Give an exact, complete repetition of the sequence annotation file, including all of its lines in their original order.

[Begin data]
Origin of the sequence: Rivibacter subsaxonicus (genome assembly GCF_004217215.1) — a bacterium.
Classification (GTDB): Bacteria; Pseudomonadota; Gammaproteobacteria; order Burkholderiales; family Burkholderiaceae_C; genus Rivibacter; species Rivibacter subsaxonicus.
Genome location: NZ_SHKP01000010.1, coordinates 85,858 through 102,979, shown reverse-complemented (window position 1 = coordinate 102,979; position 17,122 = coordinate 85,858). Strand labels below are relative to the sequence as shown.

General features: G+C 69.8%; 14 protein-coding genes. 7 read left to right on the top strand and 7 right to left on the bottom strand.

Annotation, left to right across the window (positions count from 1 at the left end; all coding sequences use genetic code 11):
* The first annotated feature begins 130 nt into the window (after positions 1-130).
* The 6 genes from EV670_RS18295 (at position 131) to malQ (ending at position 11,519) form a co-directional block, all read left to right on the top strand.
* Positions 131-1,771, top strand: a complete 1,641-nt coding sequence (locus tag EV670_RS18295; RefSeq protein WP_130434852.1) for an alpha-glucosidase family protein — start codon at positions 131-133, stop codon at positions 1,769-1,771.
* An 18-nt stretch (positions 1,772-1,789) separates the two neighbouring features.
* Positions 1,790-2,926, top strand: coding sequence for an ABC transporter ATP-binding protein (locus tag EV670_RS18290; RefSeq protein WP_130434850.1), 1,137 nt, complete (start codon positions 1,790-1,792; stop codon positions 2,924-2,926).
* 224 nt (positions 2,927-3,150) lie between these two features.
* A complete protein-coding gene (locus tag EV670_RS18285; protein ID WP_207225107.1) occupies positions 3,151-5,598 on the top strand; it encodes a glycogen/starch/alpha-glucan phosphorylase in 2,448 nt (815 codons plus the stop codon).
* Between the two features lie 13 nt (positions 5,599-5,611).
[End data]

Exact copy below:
Origin of the sequence: Rivibacter subsaxonicus (genome assembly GCF_004217215.1) — a bacterium.
Classification (GTDB): Bacteria; Pseudomonadota; Gammaproteobacteria; order Burkholderiales; family Burkholderiaceae_C; genus Rivibacter; species Rivibacter subsaxonicus.
Genome location: NZ_SHKP01000010.1, coordinates 85,858 through 102,979, shown reverse-complemented (window position 1 = coordinate 102,979; position 17,122 = coordinate 85,858). Strand labels below are relative to the sequence as shown.

General features: G+C 69.8%; 14 protein-coding genes. 7 read left to right on the top strand and 7 right to left on the bottom strand.

Annotation, left to right across the window (positions count from 1 at the left end; all coding sequences use genetic code 11):
* The first annotated feature begins 130 nt into the window (after positions 1-130).
* The 6 genes from EV670_RS18295 (at position 131) to malQ (ending at position 11,519) form a co-directional block, all read left to right on the top strand.
* Positions 131-1,771, top strand: a complete 1,641-nt coding sequence (locus tag EV670_RS18295; RefSeq protein WP_130434852.1) for an alpha-glucosidase family protein — start codon at positions 131-133, stop codon at positions 1,769-1,771.
* An 18-nt stretch (positions 1,772-1,789) separates the two neighbouring features.
* Positions 1,790-2,926, top strand: coding sequence for an ABC transporter ATP-binding protein (locus tag EV670_RS18290; RefSeq protein WP_130434850.1), 1,137 nt, complete (start codon positions 1,790-1,792; stop codon positions 2,924-2,926).
* 224 nt (positions 2,927-3,150) lie between these two features.
* A complete protein-coding gene (locus tag EV670_RS18285; protein ID WP_207225107.1) occupies positions 3,151-5,598 on the top strand; it encodes a glycogen/starch/alpha-glucan phosphorylase in 2,448 nt (815 codons plus the stop codon).
* Between the two features lie 13 nt (positions 5,599-5,611).